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The Vault at PfaffsAn Archive of Art and Literature by the Bohemians of Antebellum New York
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	    Letter from my Mother.
  11.  Friday.   In doors writing until the 
evening.  Shepherd and Cahill up, also the
little girl of Mrs Clark or Miss Kate Fisher,
as the mother calls herself.  To Bellew s in the
evening; a rather dull time of it.
  12.  Saturday.   A letter from my mother.
My last reached her on her birth-day, the eleventh
of September, when she was sixty-six - God bless
her and give her many more birthdays and hap-
py ones!  Mary and Hannah Bennett sent a
present and letters in honor of the occasion.  My
sister Rosa has been at Neithrop for some weeks
(the more s the pity) and is going to Chacombe.
Charley and his wife (Italicized by my mother)
are going to her former house, too.    They have
moved from Chigwell to Canonbury, a house
opposite the New River.    He  looks miserable,
not like a happy man, but perhaps he was
tired  when my mother saw him and the little
humbug stopped to dinner.    Sam is an immense
contrast,  full of spirits and fun, talking
about his bees and flowers,  the first of which
gave him half a hundred weight of honey last
year.    Poor Minnie isn t well still; she was
a month at Ramsgate, Naomi bearing her
company for half that time.       Charley
is  quite infatuated with some of  the Bolton
Title:Thomas Butler Gunn Diaries, Volume Eighteen: page eight
Description:Describes a letter received from his mother.
Subject:Bennett, Hannah; Bennett, Mary; Bellew, Frank; Birthdays; Bolton, Rosa (Gunn); Cahill, Frank; Clark, Mrs. (Kate Fisher); Gunn, Charles; Gunn, Minnie; Gunn, Naomi; Gunn, Rosa Anna; Gunn, Samuel, Jr.; Gunn, Samuel, Mrs.; Gunn, Thomas Butler; Shepherd, N.G.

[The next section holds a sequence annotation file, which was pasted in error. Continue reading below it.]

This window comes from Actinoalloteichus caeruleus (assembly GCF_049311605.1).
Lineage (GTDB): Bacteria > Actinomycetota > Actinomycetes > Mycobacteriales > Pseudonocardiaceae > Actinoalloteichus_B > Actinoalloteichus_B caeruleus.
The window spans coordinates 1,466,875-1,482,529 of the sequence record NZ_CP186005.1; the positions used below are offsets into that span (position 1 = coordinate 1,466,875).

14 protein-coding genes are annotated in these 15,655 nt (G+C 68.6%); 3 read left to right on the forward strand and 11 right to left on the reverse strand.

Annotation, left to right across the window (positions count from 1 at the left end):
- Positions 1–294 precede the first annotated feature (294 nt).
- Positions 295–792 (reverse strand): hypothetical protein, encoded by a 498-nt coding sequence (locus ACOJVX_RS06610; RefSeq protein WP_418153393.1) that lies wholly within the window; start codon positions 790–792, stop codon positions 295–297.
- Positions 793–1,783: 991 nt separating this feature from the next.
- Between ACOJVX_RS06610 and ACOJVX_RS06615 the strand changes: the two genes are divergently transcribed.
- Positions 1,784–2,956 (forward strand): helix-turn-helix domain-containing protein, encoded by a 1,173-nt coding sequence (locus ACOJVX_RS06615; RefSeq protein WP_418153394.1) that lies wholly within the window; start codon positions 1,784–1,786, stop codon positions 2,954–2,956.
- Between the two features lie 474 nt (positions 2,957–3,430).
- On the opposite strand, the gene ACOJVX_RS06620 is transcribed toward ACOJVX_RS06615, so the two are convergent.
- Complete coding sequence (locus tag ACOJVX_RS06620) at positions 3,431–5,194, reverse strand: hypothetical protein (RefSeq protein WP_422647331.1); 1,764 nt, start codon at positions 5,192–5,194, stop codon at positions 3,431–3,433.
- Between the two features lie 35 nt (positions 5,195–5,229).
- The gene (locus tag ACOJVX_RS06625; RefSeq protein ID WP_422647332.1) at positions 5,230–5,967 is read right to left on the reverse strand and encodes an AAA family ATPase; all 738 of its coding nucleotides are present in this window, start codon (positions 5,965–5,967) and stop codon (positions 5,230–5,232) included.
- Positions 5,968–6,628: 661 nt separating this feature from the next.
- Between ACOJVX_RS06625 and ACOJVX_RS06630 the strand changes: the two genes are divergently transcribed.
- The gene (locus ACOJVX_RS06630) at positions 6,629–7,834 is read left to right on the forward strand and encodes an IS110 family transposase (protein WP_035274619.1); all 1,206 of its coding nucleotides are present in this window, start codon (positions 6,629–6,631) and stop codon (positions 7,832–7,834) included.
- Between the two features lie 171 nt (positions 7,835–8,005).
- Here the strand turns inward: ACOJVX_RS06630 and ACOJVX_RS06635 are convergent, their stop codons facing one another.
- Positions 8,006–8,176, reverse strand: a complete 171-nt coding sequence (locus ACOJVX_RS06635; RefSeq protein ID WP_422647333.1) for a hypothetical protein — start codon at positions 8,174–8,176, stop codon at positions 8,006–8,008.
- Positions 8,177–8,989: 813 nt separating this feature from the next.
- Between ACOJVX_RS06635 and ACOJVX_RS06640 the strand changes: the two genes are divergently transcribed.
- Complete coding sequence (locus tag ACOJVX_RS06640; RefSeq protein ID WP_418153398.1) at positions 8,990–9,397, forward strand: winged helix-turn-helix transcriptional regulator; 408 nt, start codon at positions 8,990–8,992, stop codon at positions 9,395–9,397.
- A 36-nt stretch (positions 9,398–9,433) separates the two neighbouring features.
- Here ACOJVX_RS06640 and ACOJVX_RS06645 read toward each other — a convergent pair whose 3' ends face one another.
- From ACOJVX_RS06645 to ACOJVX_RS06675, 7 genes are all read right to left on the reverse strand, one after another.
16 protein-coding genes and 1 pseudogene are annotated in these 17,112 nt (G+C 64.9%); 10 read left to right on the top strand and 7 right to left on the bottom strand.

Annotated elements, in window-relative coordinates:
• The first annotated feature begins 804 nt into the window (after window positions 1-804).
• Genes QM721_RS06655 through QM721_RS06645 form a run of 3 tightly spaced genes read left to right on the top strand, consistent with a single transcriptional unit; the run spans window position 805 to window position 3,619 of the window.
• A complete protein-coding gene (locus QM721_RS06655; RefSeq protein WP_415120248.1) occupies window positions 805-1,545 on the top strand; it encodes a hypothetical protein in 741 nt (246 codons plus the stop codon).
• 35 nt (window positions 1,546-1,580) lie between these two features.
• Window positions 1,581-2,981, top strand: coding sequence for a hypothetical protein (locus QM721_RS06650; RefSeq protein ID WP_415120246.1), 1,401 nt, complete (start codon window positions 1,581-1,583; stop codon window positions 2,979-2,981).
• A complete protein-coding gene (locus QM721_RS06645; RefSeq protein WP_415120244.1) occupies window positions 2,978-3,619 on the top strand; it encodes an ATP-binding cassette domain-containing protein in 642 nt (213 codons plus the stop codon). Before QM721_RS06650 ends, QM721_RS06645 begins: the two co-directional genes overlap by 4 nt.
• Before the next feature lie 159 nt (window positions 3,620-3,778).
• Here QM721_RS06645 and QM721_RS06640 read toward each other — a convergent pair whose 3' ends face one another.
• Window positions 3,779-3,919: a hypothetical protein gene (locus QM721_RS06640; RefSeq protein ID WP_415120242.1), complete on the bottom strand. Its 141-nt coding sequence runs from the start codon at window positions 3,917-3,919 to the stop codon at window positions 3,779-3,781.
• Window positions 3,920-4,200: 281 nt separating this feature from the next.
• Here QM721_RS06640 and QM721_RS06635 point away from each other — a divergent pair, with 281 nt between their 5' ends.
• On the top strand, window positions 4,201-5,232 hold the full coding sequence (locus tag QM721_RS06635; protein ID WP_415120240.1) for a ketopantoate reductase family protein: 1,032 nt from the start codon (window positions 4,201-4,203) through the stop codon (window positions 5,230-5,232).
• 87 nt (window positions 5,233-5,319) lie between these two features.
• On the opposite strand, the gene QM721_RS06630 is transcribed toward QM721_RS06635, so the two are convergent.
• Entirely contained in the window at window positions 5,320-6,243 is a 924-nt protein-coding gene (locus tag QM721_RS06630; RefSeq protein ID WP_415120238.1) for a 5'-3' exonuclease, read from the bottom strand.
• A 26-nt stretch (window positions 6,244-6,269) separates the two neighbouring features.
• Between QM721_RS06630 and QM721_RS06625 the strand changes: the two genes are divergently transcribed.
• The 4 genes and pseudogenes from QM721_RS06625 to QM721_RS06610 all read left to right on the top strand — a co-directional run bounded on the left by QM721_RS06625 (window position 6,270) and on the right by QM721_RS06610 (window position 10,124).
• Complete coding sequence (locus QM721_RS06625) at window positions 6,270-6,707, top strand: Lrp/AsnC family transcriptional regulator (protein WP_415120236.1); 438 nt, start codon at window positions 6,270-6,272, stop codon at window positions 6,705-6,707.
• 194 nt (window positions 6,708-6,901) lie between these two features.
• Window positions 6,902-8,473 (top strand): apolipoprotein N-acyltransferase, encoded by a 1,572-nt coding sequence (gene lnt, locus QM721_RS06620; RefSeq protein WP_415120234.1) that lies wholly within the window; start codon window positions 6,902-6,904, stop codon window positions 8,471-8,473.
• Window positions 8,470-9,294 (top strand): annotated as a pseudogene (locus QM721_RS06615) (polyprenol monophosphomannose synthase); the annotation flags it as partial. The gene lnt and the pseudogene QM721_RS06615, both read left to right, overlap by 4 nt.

Coverage (City/State):[New York, New York]; Neithrop, [England]; Chacombe, [England]
Scan Date:2010-06-08


Title:Thomas Butler Gunn Diaries, Volume Eighteen
Description:Includes Gunn's descriptions of the scene in New York at the commencement of the Civil War, his visits to military camps in and around New York City as a reporter for ""The New York Evening Post,"" boarding house life, the shooting of Sergeant Davenport by Captain Fitz James O'Brien for insubordination, and Frank Bellew's marital troubles.
Subject:Boardinghouses; Bohemians; Civil War; Gunn, Thomas Butler; Journalism; Marriage; Military; Publishers and publishing; Women
Coverage (City/State):New York, New York
Note:Thomas Butler Gunn was born February 15, 1826, in Banbury, England, and came to New York in 1849. During the Civil War he worked as a correspondent for the New York Tribune and the New York Evening Post. He returned to England in 1863, and died in Birmingham in April 1903. The collection includes twenty-one volumes of his diaries, including newspaper clippings, letters, photographs, sketches, and various other items inserted by Gunn. Diary entries date from July 7, 1849, to April 7, 1863, and include his experiences with the New York publishing and literary world, his descriptions of boarding houses, his travels throughout the United States, and his experiences traveling with the Federal army as a Civil War correspondent.
Publisher:Missouri History Museum
Rights:Copyright 2010 Missouri History Museum.
Source:Page images, transcriptions, and metadata of the Thomas Butler Gunn diaries have been provided by the Missouri History Museum.